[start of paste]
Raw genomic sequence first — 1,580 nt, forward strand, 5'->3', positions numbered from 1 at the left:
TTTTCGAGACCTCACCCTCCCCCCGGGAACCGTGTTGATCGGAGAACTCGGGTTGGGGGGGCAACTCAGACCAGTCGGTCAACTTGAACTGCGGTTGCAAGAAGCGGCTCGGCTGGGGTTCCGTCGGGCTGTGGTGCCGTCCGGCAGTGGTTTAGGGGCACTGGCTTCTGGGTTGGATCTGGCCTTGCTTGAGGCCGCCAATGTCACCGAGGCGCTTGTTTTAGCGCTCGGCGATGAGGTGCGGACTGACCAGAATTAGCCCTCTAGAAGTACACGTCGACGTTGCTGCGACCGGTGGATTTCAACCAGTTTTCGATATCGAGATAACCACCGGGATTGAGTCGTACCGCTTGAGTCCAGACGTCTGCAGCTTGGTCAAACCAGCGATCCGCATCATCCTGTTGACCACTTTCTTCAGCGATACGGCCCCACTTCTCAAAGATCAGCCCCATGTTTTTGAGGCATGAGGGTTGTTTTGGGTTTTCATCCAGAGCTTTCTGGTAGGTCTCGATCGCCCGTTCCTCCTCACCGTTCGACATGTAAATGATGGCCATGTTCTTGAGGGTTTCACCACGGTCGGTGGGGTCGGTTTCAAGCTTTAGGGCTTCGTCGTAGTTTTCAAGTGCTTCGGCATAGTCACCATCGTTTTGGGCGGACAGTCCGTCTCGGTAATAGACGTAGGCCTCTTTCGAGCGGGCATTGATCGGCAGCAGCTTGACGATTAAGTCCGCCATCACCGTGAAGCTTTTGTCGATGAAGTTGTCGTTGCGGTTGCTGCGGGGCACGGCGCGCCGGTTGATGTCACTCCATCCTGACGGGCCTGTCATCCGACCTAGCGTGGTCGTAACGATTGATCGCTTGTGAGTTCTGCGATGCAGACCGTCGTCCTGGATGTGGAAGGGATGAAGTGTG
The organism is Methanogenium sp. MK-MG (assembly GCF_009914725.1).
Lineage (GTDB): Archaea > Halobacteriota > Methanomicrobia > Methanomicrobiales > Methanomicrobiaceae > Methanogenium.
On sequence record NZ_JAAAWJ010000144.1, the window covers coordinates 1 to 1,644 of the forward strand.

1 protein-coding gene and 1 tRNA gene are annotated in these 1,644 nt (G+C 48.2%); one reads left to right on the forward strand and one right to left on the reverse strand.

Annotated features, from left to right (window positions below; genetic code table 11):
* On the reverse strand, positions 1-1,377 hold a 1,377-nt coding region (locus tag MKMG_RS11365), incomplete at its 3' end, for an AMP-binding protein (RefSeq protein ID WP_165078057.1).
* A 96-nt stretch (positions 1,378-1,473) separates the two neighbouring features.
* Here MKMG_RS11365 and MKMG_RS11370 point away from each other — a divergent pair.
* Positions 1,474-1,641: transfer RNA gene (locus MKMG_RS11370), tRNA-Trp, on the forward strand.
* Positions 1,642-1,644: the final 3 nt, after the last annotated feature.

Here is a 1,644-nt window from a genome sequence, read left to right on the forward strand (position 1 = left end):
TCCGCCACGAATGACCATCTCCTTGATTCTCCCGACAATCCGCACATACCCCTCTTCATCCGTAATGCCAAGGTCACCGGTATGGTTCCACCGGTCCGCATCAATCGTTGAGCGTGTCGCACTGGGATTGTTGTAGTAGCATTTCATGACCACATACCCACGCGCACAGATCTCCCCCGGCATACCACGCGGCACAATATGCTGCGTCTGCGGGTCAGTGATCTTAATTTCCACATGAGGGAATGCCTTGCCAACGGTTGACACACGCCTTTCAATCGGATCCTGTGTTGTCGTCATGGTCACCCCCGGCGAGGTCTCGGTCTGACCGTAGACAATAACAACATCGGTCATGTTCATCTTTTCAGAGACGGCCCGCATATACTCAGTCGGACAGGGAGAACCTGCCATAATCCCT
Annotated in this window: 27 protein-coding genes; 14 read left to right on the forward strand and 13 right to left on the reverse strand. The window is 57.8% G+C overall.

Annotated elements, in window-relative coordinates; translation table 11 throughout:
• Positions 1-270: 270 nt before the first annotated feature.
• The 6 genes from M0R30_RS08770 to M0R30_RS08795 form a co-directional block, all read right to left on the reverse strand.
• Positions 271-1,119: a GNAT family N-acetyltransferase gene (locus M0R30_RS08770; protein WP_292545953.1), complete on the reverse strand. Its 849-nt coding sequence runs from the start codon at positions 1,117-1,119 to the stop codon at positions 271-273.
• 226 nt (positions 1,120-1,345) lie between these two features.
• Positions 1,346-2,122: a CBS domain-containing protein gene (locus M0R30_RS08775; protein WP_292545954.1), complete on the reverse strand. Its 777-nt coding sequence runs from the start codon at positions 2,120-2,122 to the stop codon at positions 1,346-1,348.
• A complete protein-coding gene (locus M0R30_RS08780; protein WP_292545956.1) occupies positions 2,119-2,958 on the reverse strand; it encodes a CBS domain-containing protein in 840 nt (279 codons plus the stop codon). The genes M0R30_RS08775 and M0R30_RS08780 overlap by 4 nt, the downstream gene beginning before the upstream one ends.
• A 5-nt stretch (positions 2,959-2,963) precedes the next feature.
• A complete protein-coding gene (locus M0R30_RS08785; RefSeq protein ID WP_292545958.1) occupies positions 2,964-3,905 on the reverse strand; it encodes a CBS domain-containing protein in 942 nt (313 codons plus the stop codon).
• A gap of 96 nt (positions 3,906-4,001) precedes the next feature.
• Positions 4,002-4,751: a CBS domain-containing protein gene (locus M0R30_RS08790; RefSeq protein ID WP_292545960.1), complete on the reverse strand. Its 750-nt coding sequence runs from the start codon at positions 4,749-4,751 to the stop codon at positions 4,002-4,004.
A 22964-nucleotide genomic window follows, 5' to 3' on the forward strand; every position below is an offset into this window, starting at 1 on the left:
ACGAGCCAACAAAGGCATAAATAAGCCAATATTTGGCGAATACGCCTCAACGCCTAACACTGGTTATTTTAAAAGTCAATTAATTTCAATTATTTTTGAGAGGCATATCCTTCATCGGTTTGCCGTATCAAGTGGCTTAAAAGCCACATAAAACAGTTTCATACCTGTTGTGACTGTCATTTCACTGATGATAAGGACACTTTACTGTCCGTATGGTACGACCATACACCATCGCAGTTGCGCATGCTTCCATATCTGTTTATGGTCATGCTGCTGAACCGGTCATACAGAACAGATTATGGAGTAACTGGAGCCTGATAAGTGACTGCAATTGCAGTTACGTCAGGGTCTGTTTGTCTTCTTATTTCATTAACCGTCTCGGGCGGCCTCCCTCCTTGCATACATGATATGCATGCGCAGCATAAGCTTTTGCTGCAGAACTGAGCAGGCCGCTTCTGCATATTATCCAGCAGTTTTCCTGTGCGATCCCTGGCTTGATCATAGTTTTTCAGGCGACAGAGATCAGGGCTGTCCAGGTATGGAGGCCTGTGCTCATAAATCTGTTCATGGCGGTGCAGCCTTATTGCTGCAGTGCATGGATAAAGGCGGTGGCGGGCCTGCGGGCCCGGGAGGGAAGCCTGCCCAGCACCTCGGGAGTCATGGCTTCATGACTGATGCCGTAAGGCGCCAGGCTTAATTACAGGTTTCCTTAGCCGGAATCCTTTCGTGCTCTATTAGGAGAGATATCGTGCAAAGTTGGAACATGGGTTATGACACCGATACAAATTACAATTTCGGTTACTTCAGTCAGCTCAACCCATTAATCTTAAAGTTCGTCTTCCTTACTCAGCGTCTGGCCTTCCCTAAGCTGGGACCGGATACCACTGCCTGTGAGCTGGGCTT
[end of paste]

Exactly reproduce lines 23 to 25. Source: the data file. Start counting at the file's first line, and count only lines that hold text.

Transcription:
• A 5-nt stretch (positions 2,959-2,963) precedes the next feature.
• A complete protein-coding gene (locus M0R30_RS08785; RefSeq protein ID WP_292545958.1) occupies positions 2,964-3,905 on the reverse strand; it encodes a CBS domain-containing protein in 942 nt (313 codons plus the stop codon).
• A gap of 96 nt (positions 3,906-4,001) precedes the next feature.